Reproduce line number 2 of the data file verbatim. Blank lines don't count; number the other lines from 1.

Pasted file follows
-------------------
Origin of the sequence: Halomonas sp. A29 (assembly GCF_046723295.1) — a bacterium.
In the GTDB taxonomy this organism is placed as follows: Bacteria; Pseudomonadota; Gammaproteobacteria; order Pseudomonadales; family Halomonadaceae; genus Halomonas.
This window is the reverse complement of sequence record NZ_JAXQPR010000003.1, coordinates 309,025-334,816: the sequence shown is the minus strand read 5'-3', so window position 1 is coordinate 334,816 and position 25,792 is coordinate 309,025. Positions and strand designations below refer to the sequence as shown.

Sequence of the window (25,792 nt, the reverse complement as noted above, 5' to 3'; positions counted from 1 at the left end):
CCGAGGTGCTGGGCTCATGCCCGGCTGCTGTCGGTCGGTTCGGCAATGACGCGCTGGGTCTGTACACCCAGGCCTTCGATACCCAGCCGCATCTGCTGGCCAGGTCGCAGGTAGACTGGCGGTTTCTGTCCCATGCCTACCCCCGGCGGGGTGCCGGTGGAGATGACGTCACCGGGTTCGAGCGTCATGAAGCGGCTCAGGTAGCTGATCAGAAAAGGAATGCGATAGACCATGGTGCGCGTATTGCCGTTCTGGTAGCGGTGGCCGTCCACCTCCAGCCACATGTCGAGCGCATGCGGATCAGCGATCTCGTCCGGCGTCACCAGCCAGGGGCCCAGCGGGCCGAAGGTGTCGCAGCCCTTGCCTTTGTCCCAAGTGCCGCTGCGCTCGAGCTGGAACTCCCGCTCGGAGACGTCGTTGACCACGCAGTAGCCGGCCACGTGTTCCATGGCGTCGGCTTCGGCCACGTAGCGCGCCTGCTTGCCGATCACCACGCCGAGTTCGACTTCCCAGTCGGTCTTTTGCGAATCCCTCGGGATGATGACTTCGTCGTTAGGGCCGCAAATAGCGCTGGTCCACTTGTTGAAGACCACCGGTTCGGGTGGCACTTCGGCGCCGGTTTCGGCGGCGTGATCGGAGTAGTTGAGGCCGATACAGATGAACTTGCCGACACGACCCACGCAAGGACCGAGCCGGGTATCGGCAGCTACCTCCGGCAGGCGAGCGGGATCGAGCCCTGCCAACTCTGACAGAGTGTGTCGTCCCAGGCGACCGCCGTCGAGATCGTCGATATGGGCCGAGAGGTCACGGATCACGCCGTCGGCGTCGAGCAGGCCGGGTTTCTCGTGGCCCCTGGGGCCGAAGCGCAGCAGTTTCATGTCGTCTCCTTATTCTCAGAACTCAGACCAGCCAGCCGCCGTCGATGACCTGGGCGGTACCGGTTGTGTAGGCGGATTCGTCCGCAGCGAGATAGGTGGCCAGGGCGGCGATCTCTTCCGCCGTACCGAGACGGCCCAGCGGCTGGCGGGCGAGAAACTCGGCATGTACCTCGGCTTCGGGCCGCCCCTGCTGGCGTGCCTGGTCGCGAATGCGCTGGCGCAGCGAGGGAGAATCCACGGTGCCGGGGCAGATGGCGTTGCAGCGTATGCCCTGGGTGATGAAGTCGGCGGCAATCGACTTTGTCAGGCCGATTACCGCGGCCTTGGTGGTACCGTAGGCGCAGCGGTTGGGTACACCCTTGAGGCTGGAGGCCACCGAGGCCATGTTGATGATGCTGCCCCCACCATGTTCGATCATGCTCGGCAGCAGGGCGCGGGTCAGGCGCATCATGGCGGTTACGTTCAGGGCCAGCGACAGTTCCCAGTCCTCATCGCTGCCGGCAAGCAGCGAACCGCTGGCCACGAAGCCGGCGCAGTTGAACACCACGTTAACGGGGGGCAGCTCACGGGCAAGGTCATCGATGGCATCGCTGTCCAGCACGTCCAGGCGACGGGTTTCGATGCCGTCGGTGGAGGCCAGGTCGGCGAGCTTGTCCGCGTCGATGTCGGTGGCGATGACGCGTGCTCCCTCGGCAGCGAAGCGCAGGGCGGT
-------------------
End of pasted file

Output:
In the GTDB taxonomy this organism is placed as follows: Bacteria; Pseudomonadota; Gammaproteobacteria; order Pseudomonadales; family Halomonadaceae; genus Halomonas.